• "To use a group of old people, all over seventy, as a paradigm for human life is a bold stratagem indeed, and Mrs. Spark is both compassionate and outrageously funny in elaborating it. The vanities and delusions of the shriveled and the spent ar our own, emphasized and exaggerated by the immediate presence of death as on a battlefield. (...) (T)he writing is adroit, unpretentious, and immensely effective. It has the distinction of being charming and appalling at the same time." - Sidney Monas, The Hudson Review

  • "(A) novel about death that ought to tease, entertain, and quietly perturb a wide variety of American readers. (...) In the course of events, Miss Spark's trim, unloitering narrative reveals a fairly complete gamut of human seaminess. (...) As a whole, the book is most engaging (.....) It is also, at times, a daffily hilarious book, even though it is pervasively concerned with the importance of Death and Judgment." - Robert Phelsps, The New York Times Book Review

  • "(A)n eccentric and engaging book (.....) In Memento Mori, half Poe, half Powell, Miss Spark has established total rule over her inhabitants. (...) This is a gruesomely graceful performance; real age is an eerie thing to look at: Memento Mori looks it in the eye, makes us feel the creaking joints, the rheumy eyes that we shall be, introduces us to the ghosts that lie ahead of us. It is Miss Spark's best book yet." - John Metcalf, Sunday Times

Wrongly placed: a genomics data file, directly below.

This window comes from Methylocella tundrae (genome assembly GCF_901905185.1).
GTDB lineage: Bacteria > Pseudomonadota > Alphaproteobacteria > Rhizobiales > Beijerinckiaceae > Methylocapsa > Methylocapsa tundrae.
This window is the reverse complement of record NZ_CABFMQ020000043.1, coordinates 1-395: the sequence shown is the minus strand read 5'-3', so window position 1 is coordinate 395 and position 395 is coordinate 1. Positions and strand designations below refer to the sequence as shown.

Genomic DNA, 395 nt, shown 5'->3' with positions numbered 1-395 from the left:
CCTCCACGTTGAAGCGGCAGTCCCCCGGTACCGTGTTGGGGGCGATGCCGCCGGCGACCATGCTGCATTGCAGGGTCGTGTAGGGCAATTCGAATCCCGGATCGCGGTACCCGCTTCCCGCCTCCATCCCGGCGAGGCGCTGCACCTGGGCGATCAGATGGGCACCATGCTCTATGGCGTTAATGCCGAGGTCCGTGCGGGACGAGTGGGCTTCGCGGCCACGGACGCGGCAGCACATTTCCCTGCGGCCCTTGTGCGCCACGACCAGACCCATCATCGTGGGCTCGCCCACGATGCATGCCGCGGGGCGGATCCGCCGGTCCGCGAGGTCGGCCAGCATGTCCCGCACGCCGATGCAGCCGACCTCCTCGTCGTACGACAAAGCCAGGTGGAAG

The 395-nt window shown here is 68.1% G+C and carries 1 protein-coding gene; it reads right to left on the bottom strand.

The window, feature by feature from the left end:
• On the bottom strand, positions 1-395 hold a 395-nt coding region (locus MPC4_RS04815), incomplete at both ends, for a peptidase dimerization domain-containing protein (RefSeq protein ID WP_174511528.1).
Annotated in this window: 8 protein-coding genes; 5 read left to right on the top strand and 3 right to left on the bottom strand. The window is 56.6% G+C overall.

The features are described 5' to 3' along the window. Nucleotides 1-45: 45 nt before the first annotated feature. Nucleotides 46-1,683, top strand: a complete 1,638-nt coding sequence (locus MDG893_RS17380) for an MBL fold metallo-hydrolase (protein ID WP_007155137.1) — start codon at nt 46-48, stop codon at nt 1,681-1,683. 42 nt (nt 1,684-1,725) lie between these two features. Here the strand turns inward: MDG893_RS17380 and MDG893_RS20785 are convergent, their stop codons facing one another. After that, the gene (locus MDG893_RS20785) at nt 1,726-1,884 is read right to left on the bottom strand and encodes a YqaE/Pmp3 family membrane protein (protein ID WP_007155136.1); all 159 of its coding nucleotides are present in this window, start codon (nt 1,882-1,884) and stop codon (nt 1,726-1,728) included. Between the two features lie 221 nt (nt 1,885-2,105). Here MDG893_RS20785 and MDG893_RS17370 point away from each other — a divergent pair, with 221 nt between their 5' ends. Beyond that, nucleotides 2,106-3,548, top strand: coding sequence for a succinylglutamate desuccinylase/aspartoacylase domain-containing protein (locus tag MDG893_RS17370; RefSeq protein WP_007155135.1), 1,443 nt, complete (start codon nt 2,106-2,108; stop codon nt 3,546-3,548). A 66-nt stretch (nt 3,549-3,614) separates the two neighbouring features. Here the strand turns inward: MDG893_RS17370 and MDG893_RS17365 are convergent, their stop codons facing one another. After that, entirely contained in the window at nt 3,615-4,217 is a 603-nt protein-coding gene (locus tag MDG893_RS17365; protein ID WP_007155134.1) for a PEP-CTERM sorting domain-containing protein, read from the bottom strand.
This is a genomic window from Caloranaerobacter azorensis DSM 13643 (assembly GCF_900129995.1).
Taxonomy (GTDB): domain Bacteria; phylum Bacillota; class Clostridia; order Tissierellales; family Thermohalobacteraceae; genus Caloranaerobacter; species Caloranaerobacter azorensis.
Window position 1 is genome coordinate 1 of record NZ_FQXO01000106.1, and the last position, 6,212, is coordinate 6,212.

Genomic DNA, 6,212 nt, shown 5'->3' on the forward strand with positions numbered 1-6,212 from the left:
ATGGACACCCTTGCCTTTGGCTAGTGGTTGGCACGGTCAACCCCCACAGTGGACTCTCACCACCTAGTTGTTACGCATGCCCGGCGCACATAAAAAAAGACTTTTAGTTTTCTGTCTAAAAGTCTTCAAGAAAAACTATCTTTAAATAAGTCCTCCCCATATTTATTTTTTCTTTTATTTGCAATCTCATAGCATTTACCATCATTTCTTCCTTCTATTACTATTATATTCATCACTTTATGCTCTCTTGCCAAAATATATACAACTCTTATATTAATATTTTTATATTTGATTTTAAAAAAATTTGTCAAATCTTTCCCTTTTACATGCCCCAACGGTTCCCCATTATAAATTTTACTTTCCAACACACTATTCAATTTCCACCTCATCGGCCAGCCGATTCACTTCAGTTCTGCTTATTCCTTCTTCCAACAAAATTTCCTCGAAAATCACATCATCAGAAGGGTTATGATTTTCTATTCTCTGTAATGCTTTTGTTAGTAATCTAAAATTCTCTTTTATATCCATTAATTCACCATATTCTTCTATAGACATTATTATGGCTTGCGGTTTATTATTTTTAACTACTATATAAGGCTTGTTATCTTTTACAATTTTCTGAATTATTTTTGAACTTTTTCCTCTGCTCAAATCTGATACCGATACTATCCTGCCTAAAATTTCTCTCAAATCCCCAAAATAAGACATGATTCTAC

• "At their best, which of course is their worst, they behave like characters some how kept alive after the last page of a Waugh novel and unearthed 40 years later. (...) Some readers may object that such mysticism is too woolly, but few of them will complain that Author Spark's funerary satire lacks bite." - Time

  • "It is this voice which makes the novel a cross between a detective story and a Morality, and although the end is somewhat inconclusive, some old skeletons in Kensington cupboards are made to rattle to a lively dance before it. is reached. The eccentricities and humiliations of extreme age would hardly seem promising material for comedy, but Miss Spark's style and wit do something peculiar to the macabre without robbing it of its quality." - The Times